Overall, the statewide pass rate on school elections in 2020 is somewhat lower than what has occurred in the past, but the results are mixed, said Randie Stein, managing director of Stifel, Nicolaus & Company, Incorporated.
Infographic by Muska Olumi/ AZEdNews
“While near the average, the M&O override pass rate was higher than average, and the DAA override pass rate was substantially higher than average. The bond pass rate though, fell far below the annual norm,” Stein said.
How rural school districts’ ballot measures performed
Urban and suburban school districts’ ballot measures had higher approval rates that rural ones did this year.
“With respect to urban vs. rural performance, Maricopa and Pima counties certainly fared better than the remaining 13 counties in 2020,” Stein said.
“Twenty-five bond and override questions were posed to voters in the two biggest counties and 88% of those questions passed,” Stein said. “Conversely, six of 17 – 35% – of these questions passed in the remainder of the state.”
For example, Florence Unified’s $75 million bond election failed, while Riverside Elementary’s $790,000 bond for similar items passed.
“This though is not highly unusual – as it is not uncommon for school districts in urban areas to outperform those in more rural settings,” Stein said.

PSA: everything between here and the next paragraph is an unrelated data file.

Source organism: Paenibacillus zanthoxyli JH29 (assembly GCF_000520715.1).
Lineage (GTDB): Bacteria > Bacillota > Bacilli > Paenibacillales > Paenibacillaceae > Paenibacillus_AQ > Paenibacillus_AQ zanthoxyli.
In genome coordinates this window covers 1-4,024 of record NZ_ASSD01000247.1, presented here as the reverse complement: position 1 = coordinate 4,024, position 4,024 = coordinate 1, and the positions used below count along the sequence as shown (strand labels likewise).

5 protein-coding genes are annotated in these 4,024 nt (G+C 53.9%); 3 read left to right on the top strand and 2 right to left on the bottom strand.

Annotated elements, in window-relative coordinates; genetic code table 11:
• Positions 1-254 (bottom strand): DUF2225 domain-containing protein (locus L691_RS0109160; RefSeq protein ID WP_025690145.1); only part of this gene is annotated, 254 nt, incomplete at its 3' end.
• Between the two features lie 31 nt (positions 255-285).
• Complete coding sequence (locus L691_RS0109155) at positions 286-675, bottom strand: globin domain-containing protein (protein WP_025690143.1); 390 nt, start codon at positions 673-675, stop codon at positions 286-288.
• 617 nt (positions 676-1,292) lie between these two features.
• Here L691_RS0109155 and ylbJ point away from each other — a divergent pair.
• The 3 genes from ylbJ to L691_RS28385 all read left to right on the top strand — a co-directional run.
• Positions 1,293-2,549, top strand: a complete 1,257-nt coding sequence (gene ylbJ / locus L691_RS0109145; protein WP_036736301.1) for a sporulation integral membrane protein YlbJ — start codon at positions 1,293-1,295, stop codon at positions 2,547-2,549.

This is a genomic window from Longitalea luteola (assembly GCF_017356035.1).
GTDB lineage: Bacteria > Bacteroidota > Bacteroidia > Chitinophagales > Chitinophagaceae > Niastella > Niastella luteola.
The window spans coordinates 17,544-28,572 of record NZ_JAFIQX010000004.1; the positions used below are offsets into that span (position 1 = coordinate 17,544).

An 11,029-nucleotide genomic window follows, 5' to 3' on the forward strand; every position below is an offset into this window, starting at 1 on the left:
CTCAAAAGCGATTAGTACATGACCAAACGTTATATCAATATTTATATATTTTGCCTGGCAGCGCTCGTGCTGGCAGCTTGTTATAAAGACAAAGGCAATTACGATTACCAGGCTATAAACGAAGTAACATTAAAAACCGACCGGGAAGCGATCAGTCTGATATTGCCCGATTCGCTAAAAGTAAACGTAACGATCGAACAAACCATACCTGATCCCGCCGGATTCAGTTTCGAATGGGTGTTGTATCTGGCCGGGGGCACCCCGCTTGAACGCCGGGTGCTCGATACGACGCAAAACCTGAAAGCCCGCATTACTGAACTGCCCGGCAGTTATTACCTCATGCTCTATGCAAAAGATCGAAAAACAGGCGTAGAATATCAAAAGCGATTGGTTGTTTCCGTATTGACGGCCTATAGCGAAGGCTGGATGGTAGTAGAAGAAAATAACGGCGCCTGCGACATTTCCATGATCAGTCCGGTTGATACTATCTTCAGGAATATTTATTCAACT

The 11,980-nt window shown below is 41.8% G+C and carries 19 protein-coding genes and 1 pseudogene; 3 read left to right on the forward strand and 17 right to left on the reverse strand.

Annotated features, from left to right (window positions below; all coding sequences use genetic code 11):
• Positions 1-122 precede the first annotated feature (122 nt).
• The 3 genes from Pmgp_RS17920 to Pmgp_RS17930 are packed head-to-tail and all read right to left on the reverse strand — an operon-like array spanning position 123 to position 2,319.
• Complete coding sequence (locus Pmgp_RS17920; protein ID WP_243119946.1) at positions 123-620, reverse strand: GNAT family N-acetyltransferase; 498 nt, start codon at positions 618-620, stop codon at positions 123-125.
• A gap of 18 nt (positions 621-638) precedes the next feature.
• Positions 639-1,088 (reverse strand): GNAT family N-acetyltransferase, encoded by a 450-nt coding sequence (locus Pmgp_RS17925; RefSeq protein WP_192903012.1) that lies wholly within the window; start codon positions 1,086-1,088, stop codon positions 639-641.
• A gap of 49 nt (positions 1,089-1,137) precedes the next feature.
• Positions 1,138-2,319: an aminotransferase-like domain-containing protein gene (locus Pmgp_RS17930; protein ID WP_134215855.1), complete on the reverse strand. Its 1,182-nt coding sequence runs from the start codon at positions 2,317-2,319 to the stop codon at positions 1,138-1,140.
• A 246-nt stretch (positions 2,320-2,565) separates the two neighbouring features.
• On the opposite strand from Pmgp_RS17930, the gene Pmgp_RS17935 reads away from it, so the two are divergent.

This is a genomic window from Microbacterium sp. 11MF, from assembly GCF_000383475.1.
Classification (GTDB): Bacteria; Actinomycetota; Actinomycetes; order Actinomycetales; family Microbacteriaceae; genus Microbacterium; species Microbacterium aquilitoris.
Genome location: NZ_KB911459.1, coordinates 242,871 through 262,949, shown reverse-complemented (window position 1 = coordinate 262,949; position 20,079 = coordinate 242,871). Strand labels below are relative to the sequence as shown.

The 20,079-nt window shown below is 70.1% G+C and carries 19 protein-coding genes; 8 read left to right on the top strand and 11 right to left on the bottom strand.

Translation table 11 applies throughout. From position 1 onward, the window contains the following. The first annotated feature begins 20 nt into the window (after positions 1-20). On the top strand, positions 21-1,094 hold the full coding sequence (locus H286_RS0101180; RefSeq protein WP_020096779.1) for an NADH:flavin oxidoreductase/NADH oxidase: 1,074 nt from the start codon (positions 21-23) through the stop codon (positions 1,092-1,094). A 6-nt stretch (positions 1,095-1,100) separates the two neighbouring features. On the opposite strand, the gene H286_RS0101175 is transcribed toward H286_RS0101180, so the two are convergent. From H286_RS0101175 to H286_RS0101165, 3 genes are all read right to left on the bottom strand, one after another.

That said, there are certainly examples of urban school districts over the past 20 years that have struggled to earn voter approval for bond and override questions, examples of districts in more rural areas that have good bond and override question approval records, and districts in both rural and urban settings that have seen mixed results over the years, Stein said.
Peoria Unified’s $125.2 million bond measure was voted down, while Bagdad Unified’s M&O $350,000 K-8 and $530,000 9-12 overrides were approved.
A closer look at M&O overrides
M&O overrides showed a significant increase in pass rates this year.
“Although this is not a straight line over the past several years, there does seem to be a higher pass rate associated with M&O override continuations than there is with new or increase overrides,” Stein said.
Several plausible factors could be contributing to this, including “continuation” language on the ballot, no tax change situation, and districts with current overrides that have previously secured good community support, Stein said.
For example, voters approved a continuance of Dysart Unified’s $22.2 million 15% maintenance and operations budget override, while voters opposed Safford Unified’s $1.6 million 10% maintenance and operations budget override.